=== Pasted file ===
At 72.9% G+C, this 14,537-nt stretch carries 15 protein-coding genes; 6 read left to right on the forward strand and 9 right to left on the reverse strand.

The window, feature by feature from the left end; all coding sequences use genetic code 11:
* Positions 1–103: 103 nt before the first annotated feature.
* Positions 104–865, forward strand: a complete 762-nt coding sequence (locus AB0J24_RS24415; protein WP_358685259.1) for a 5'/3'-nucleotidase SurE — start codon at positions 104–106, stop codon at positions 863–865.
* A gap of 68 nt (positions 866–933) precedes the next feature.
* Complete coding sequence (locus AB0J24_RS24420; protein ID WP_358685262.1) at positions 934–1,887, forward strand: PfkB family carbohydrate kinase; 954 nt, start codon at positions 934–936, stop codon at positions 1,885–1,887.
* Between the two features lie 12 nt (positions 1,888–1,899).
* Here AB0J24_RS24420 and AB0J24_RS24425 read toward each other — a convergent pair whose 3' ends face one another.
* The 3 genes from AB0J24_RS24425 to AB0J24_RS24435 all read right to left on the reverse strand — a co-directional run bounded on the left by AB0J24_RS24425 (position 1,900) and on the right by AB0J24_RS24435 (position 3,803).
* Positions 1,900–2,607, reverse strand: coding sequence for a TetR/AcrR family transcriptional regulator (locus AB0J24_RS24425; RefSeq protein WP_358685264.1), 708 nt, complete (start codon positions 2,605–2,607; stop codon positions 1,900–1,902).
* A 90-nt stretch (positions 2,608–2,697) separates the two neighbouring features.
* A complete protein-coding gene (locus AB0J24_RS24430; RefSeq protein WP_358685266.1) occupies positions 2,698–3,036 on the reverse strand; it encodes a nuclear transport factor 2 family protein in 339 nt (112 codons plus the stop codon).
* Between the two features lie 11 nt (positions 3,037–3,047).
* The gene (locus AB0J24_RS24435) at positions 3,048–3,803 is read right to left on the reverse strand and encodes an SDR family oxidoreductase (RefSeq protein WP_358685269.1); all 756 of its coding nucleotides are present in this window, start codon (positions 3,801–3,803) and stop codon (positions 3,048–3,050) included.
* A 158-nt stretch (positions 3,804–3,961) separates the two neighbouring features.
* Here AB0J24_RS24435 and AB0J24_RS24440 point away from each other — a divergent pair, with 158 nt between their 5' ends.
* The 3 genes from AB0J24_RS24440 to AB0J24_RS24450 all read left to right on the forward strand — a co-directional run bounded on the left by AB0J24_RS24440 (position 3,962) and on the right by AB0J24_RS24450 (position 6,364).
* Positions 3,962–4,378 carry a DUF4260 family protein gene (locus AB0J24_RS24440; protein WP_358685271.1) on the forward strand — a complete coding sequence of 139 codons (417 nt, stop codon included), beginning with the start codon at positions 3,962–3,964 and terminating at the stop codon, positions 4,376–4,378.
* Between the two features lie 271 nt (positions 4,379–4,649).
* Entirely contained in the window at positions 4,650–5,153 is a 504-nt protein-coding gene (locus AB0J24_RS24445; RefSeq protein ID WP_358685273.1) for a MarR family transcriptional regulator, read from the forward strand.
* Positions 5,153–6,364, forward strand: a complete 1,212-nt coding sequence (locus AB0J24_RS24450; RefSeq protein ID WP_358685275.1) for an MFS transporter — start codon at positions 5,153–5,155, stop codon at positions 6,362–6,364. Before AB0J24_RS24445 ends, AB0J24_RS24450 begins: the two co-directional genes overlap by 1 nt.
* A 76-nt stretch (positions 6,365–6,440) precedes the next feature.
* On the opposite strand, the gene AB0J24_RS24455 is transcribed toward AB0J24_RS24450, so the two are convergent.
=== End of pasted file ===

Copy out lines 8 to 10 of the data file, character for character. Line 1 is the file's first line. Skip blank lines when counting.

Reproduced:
* Here AB0J24_RS24420 and AB0J24_RS24425 read toward each other — a convergent pair whose 3' ends face one another.
* The 3 genes from AB0J24_RS24425 to AB0J24_RS24435 all read right to left on the reverse strand — a co-directional run bounded on the left by AB0J24_RS24425 (position 1,900) and on the right by AB0J24_RS24435 (position 3,803).
* Positions 1,900–2,607, reverse strand: coding sequence for a TetR/AcrR family transcriptional regulator (locus AB0J24_RS24425; RefSeq protein WP_358685264.1), 708 nt, complete (start codon positions 2,605–2,607; stop codon positions 1,900–1,902).